Lifestyle Personal Lines the March 2013 issue

Scott Trofholz, President & CEO, Harry A. Koch Co.

The difference between good and great isn’t that much. A little extra effort can make a tremendous difference.
By Chris Hann Posted on February 27, 2013
Tell me a little about your business.
Harry Koch Sr. started our business in Omaha 97 years ago. We’ve grown into the largest family-owned insurance agency in Nebraska.

What’s kept you in the business?

It’s the people. The diversity of working with the sales teams, service teams, company representatives, and long-term and new clients make every day a little different. In this business, there is a clearly defined win and loss. I’m a fairly competitive person—I thrive in that kind of environment.

Where did you grow up?

Columbus, Nebraska, a rural community of about 20,000 people, 90 miles west of Omaha. I wanted to be a schoolteacher and a basketball coach, and although it’s a noble profession, it wasn’t going to give me the W-2 I wanted.

What does your perfect weekend look like?

It would involve a sporting event and spending time with my family. Hunting, fishing, hunting and fishing! We have a recreational cabin where we go to swim and fish. Our grandkids are at the age where we spend a lot of time at events: T-ball, soccer, and even an occasional dance recital.

Do you have a favorite movie?

Anything with John Wayne, like “Rio Lobo.” “Jeremiah Johnson” with Robert Redford. I’m a western guy.

What is something people would be surprised to learn about you?

I like dogs. I don’t know if that’s something to be surprised about or not. I have a yellow lab named Cabela. I’m not a very complex person. There’s not much people don’t know about me.

Who was your most influential business mentor?

Harry Koch Jr. took me under his wing and mentored me on running an agency. When we determined a third generation of family ownership wasn’t in the future for our organization, he and I worked hard to find the right home for us. It was important to have our company continue on with ownership that shared the same business values and community commitment that had made us successful for nearly nine decades.

What business leader, in any industry, do you most admire?

Being a Nebraska native, I have witnessed up close the leadership qualities displayed by Tom Osborne. As an educator, coach, member of the U.S. Congress, athletic director for the University of Nebraska and community advocate, his reach has spanned from kids to adults, and his reputation for leadership, integrity, honor and compassion always precedes him.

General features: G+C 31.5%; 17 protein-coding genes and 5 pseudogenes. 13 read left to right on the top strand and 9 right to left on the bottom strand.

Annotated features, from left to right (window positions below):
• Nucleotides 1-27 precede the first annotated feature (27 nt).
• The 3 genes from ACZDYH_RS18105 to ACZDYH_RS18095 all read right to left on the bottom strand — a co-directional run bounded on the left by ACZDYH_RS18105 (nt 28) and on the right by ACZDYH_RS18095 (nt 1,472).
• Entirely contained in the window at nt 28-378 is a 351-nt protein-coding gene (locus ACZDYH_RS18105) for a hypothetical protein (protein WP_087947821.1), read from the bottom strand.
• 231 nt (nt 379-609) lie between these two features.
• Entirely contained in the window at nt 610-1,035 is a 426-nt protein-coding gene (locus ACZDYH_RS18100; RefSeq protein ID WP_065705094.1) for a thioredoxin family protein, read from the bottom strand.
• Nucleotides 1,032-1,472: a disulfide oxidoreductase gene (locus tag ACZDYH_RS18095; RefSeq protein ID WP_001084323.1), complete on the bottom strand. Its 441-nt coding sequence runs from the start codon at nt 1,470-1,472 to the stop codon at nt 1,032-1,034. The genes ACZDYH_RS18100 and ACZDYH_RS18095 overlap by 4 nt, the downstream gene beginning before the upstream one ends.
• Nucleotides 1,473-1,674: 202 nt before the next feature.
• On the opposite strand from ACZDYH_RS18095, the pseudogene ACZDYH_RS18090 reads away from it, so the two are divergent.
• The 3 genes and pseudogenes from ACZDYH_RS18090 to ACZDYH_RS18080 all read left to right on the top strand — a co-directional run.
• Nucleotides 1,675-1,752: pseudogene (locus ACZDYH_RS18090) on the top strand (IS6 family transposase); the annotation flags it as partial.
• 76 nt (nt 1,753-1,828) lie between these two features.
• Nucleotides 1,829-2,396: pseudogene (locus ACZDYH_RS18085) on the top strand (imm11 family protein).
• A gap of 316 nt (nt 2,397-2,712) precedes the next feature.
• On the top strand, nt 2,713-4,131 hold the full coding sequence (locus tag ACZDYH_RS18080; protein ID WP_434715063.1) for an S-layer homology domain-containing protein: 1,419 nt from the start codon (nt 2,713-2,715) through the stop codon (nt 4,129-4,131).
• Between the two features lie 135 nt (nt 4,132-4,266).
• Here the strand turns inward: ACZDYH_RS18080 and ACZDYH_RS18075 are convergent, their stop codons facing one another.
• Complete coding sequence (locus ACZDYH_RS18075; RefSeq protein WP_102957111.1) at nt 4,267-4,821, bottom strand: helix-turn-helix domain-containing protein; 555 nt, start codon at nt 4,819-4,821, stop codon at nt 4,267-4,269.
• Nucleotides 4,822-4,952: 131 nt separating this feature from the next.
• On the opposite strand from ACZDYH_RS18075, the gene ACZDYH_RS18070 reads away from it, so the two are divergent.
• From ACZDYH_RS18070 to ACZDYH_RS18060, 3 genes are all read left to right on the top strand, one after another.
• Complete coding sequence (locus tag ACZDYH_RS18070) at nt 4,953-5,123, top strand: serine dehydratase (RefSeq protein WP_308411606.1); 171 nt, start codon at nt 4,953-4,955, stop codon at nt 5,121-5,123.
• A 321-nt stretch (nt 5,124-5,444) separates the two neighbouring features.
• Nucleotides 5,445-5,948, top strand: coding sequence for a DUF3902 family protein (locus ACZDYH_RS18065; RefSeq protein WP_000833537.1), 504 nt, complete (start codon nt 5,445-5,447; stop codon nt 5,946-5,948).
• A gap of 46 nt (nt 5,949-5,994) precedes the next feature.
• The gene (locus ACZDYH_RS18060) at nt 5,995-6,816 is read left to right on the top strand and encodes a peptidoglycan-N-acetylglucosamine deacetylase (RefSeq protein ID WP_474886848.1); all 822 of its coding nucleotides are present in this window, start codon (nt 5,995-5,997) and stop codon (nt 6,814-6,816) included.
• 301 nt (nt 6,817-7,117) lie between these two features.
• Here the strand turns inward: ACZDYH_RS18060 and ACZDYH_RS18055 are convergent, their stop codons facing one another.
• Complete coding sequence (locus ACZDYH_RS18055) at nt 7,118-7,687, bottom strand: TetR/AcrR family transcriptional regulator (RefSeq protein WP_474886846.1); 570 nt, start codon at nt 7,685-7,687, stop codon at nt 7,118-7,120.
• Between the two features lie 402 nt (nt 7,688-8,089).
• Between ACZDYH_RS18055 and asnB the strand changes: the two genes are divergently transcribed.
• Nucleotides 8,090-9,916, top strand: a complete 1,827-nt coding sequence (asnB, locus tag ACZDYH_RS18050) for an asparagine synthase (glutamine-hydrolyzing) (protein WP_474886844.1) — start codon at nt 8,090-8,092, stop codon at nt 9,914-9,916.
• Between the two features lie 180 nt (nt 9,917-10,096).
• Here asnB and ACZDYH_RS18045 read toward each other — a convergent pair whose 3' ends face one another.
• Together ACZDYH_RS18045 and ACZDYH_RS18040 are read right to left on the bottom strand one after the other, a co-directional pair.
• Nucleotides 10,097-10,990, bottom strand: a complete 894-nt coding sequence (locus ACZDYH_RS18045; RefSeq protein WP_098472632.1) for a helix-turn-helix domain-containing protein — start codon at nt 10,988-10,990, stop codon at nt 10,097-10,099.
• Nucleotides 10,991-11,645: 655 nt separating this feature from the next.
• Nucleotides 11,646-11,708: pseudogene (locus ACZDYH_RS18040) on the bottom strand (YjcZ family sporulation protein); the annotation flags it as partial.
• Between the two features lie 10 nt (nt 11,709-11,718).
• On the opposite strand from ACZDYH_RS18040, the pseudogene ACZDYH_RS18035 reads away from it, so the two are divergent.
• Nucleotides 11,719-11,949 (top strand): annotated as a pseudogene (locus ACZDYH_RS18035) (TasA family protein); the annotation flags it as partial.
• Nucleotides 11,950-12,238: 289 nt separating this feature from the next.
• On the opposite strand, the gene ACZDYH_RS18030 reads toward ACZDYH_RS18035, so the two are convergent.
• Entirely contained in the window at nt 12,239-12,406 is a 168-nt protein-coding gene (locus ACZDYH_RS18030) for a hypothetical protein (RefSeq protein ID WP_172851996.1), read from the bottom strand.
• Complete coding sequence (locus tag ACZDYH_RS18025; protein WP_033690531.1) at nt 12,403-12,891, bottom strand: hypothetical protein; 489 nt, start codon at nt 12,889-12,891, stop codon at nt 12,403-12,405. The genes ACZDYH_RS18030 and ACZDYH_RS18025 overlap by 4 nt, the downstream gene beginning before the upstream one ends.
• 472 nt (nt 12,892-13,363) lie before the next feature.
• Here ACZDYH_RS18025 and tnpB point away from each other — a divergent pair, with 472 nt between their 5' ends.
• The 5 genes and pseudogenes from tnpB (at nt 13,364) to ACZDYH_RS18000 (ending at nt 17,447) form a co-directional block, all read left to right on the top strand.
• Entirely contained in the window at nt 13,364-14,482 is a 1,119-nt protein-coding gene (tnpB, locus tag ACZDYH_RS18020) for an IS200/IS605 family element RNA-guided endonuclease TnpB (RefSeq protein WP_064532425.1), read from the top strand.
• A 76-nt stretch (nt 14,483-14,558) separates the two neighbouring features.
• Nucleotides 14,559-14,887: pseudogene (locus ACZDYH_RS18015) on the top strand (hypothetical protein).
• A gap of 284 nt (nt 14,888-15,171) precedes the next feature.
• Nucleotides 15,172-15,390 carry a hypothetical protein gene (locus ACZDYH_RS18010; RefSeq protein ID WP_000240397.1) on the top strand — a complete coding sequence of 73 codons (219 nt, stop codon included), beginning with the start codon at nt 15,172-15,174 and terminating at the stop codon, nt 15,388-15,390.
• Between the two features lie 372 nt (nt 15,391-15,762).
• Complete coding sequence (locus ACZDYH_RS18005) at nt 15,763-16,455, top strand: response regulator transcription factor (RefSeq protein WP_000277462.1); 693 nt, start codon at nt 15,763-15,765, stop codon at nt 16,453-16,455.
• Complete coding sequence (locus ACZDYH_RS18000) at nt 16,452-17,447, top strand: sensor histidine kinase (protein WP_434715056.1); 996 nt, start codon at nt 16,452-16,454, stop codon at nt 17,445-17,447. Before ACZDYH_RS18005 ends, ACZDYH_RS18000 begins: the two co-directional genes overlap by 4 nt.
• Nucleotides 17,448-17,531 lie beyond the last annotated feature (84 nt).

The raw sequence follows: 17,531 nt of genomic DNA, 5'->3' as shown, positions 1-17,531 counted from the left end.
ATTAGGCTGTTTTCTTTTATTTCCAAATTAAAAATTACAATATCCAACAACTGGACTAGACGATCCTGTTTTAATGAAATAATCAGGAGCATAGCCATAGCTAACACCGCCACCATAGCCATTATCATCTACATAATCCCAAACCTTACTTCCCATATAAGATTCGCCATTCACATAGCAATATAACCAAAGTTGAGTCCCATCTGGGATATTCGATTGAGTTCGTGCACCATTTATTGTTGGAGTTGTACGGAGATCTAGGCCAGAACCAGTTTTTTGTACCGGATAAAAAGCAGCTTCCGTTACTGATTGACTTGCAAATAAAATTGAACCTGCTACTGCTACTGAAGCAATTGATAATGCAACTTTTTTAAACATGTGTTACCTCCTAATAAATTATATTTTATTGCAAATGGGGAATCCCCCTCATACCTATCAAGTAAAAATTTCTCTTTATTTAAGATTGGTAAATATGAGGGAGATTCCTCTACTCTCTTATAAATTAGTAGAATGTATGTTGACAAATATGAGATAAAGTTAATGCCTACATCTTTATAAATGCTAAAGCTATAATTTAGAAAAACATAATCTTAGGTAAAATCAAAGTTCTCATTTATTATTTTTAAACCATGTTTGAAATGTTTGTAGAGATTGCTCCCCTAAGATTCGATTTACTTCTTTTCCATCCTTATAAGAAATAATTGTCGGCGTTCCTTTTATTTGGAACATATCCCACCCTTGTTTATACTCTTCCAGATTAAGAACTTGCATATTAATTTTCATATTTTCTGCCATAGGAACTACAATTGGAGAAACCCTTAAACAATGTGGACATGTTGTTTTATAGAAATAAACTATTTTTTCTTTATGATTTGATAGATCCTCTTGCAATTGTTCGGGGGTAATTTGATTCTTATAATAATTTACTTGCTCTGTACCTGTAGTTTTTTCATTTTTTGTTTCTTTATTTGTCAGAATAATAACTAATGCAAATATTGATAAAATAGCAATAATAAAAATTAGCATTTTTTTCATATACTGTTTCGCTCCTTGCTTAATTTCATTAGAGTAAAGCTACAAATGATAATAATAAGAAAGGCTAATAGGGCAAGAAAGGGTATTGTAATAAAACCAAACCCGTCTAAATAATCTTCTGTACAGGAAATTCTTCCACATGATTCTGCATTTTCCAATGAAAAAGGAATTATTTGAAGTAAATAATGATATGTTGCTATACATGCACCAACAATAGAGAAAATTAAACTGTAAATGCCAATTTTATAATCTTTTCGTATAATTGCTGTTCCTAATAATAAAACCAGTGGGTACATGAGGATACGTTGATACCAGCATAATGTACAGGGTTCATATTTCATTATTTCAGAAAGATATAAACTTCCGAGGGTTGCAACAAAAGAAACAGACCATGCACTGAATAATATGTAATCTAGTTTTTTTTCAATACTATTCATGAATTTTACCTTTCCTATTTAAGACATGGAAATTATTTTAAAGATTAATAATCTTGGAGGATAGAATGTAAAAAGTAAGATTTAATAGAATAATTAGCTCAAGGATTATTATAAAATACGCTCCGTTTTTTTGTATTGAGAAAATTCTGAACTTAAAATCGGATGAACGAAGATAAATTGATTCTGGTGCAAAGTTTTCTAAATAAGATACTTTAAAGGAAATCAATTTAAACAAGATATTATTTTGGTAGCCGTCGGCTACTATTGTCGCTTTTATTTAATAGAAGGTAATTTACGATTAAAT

What’s the best advice you ever got?

My dad told me if you want what everybody else has, do what everyone else does. If you want something more, do something more. It’s worked for me

What’s the best advice you ever gave?

Try to make a difference. The difference between good and great isn’t that much. A little extra effort can make a tremendous difference.

What’s the most interesting thing in your office?

I have a 46-inch northern pike, the third fish I ever caught in Canada. I was in northern Saskatchewan in August of 1994. It was the first time I had ever gone out of the country to catch a fish.

Do you have a favorite steakhouse in Omaha?

I’ve never been disappointed by Nebraska beef. I don’t want to single any one place out in case one of them says, “Why didn’t you name my place?”

How would the people you work with describe your management style?

Fair and accountable. I try to allow people to be involved and have input in the decisions that need to be made.

What have you learned that you could pass on to others?

Respect everyone. Always show evidence of your value. In our business, we are the middlemen. We always have to make sure that we add and create value in our business relationships.

If you could change the industry, what would you do?

We need to do a better job of illustrating the value our business brings. Look at what happened with Hurricane Sandy—how we helped put lives back together, how we put homes back together. Just being able to help people restore the things they have worked hard for, at the end of the day, makes me feel good.

What gives you your leader’s edge in this industry?

  1. Being affiliated with The Council allows me to collaborate with the best and brightest in our industry. The organization allows me to listen to the challenges my peers face in their business and the solutions they present and brainstorm on innovative ways to grow our businesses.
  2. The Council is a resource-rich organization that has provided me with opportunities to take proven strategies and implement them in my own organization.
  3. As a Nebraska native and a diehard fan of the Cornhuskers’ football team, I’ve been exposed to outstanding leaders my whole life. Now if we could just figure out how to win a bowl game.

Answer: 1&2

The Trofholz File

Age: 57

Hometown: Omaha, Neb.

Family: Wife, Debra (married 36 years). Two sons: Cody, 34; Tony, 32. Five grandkids: 7, 5, 3, 22 months and 11 months.

Last Vacation: Copper Mountain, Colo., for skiing. (“I’m on the bottom of my career there.”)

Wheels: 2011 GMC Yukon

Chris Hann Associate Editor Read More

More in Lifestyle

The Skinny on Chile
Lifestyle The Skinny on Chile
There’s much more to this unique country than its highly recognizable shape.
Lifestyle Permanent Crisis
A review of The Great Wave: The Era of Radical Disruption and the Rise of the...
Dan Horton
Lifestyle Dan Horton
CEO, The Horton Group
Forty Shades of Ireland
Lifestyle Forty Shades of Ireland
Packed with eye-opening vistas and ancient castles, the Emerald Isle is even mor...
Belen Tokarski
Lifestyle Belen Tokarski
President and COO, Mylo
Timeless Treasure
Lifestyle Timeless Treasure
A review of Treasure Island